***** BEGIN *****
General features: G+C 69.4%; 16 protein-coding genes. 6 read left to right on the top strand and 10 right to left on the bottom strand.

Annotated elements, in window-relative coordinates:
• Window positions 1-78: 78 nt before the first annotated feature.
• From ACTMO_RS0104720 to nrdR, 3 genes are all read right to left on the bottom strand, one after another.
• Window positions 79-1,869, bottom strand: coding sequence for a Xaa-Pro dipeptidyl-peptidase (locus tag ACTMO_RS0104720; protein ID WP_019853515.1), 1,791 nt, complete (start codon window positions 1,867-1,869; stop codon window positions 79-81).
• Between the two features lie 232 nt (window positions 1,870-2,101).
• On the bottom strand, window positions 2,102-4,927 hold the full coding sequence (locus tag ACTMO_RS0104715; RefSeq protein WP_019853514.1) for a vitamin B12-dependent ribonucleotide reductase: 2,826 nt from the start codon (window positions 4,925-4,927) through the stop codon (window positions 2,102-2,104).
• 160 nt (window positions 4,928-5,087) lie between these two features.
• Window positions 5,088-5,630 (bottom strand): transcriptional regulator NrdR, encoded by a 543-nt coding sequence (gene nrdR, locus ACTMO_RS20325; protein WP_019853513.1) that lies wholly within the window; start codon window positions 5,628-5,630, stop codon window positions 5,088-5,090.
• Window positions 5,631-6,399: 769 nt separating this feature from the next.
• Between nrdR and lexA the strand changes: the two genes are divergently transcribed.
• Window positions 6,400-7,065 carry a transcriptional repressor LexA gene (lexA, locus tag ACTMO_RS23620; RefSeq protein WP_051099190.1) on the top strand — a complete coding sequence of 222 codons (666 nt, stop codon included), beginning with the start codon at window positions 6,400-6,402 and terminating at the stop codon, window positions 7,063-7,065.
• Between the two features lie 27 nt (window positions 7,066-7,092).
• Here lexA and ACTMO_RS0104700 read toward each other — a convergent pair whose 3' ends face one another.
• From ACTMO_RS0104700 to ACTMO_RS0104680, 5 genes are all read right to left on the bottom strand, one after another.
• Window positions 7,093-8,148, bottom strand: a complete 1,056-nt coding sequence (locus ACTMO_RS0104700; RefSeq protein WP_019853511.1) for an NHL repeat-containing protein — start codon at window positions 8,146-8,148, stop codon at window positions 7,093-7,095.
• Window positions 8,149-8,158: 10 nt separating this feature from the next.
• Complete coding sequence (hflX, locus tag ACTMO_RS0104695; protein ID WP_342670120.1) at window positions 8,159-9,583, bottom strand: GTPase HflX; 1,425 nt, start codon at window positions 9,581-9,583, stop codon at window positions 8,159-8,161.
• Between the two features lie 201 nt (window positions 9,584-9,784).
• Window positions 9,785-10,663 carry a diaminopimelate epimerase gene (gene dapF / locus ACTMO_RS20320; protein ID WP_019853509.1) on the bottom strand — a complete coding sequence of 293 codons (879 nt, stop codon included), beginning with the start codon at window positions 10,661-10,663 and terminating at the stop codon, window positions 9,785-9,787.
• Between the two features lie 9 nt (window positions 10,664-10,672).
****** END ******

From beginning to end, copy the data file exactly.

General features: G+C 69.4%; 16 protein-coding genes. 6 read left to right on the top strand and 10 right to left on the bottom strand.

Annotated elements, in window-relative coordinates:
• Window positions 1-78: 78 nt before the first annotated feature.
• From ACTMO_RS0104720 to nrdR, 3 genes are all read right to left on the bottom strand, one after another.
• Window positions 79-1,869, bottom strand: coding sequence for a Xaa-Pro dipeptidyl-peptidase (locus tag ACTMO_RS0104720; protein ID WP_019853515.1), 1,791 nt, complete (start codon window positions 1,867-1,869; stop codon window positions 79-81).
• Between the two features lie 232 nt (window positions 1,870-2,101).
• On the bottom strand, window positions 2,102-4,927 hold the full coding sequence (locus tag ACTMO_RS0104715; RefSeq protein WP_019853514.1) for a vitamin B12-dependent ribonucleotide reductase: 2,826 nt from the start codon (window positions 4,925-4,927) through the stop codon (window positions 2,102-2,104).
• 160 nt (window positions 4,928-5,087) lie between these two features.
• Window positions 5,088-5,630 (bottom strand): transcriptional regulator NrdR, encoded by a 543-nt coding sequence (gene nrdR, locus ACTMO_RS20325; protein WP_019853513.1) that lies wholly within the window; start codon window positions 5,628-5,630, stop codon window positions 5,088-5,090.
• Window positions 5,631-6,399: 769 nt separating this feature from the next.
• Between nrdR and lexA the strand changes: the two genes are divergently transcribed.
• Window positions 6,400-7,065 carry a transcriptional repressor LexA gene (lexA, locus tag ACTMO_RS23620; RefSeq protein WP_051099190.1) on the top strand — a complete coding sequence of 222 codons (666 nt, stop codon included), beginning with the start codon at window positions 6,400-6,402 and terminating at the stop codon, window positions 7,063-7,065.
• Between the two features lie 27 nt (window positions 7,066-7,092).
• Here lexA and ACTMO_RS0104700 read toward each other — a convergent pair whose 3' ends face one another.
• From ACTMO_RS0104700 to ACTMO_RS0104680, 5 genes are all read right to left on the bottom strand, one after another.
• Window positions 7,093-8,148, bottom strand: a complete 1,056-nt coding sequence (locus ACTMO_RS0104700; RefSeq protein WP_019853511.1) for an NHL repeat-containing protein — start codon at window positions 8,146-8,148, stop codon at window positions 7,093-7,095.
• Window positions 8,149-8,158: 10 nt separating this feature from the next.
• Complete coding sequence (hflX, locus tag ACTMO_RS0104695; protein ID WP_342670120.1) at window positions 8,159-9,583, bottom strand: GTPase HflX; 1,425 nt, start codon at window positions 9,581-9,583, stop codon at window positions 8,159-8,161.
• Between the two features lie 201 nt (window positions 9,584-9,784).
• Window positions 9,785-10,663 carry a diaminopimelate epimerase gene (gene dapF / locus ACTMO_RS20320; protein ID WP_019853509.1) on the bottom strand — a complete coding sequence of 293 codons (879 nt, stop codon included), beginning with the start codon at window positions 10,661-10,663 and terminating at the stop codon, window positions 9,785-9,787.
• Between the two features lie 9 nt (window positions 10,664-10,672).